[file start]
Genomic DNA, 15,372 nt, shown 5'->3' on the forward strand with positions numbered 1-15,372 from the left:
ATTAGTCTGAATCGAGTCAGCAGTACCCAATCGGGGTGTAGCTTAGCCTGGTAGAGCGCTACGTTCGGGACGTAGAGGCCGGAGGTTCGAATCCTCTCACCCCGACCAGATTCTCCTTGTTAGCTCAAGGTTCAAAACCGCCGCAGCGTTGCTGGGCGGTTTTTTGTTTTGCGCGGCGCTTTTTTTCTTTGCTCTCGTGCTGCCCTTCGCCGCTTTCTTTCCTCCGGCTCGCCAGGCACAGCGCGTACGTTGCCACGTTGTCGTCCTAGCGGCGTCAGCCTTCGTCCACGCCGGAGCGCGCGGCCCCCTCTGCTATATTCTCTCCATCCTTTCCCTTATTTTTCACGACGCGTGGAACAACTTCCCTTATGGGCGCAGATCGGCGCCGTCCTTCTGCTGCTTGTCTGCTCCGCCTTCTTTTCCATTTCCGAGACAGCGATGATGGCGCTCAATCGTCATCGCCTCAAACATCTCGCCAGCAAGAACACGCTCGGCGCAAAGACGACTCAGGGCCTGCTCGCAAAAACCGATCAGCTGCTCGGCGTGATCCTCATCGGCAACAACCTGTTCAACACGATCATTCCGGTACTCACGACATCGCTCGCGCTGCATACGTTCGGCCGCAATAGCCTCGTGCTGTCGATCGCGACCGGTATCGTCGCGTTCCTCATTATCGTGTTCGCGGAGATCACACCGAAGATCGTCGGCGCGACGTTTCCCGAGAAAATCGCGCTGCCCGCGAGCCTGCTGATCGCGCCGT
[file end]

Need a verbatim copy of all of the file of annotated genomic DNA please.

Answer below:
Genomic DNA, 15,372 nt, shown 5'->3' on the forward strand with positions numbered 1-15,372 from the left:
ATTAGTCTGAATCGAGTCAGCAGTACCCAATCGGGGTGTAGCTTAGCCTGGTAGAGCGCTACGTTCGGGACGTAGAGGCCGGAGGTTCGAATCCTCTCACCCCGACCAGATTCTCCTTGTTAGCTCAAGGTTCAAAACCGCCGCAGCGTTGCTGGGCGGTTTTTTGTTTTGCGCGGCGCTTTTTTTCTTTGCTCTCGTGCTGCCCTTCGCCGCTTTCTTTCCTCCGGCTCGCCAGGCACAGCGCGTACGTTGCCACGTTGTCGTCCTAGCGGCGTCAGCCTTCGTCCACGCCGGAGCGCGCGGCCCCCTCTGCTATATTCTCTCCATCCTTTCCCTTATTTTTCACGACGCGTGGAACAACTTCCCTTATGGGCGCAGATCGGCGCCGTCCTTCTGCTGCTTGTCTGCTCCGCCTTCTTTTCCATTTCCGAGACAGCGATGATGGCGCTCAATCGTCATCGCCTCAAACATCTCGCCAGCAAGAACACGCTCGGCGCAAAGACGACTCAGGGCCTGCTCGCAAAAACCGATCAGCTGCTCGGCGTGATCCTCATCGGCAACAACCTGTTCAACACGATCATTCCGGTACTCACGACATCGCTCGCGCTGCATACGTTCGGCCGCAATAGCCTCGTGCTGTCGATCGCGACCGGTATCGTCGCGTTCCTCATTATCGTGTTCGCGGAGATCACACCGAAGATCGTCGGCGCGACGTTTCCCGAGAAAATCGCGCTGCCCGCGAGCCTGCTGATCGCGCCGT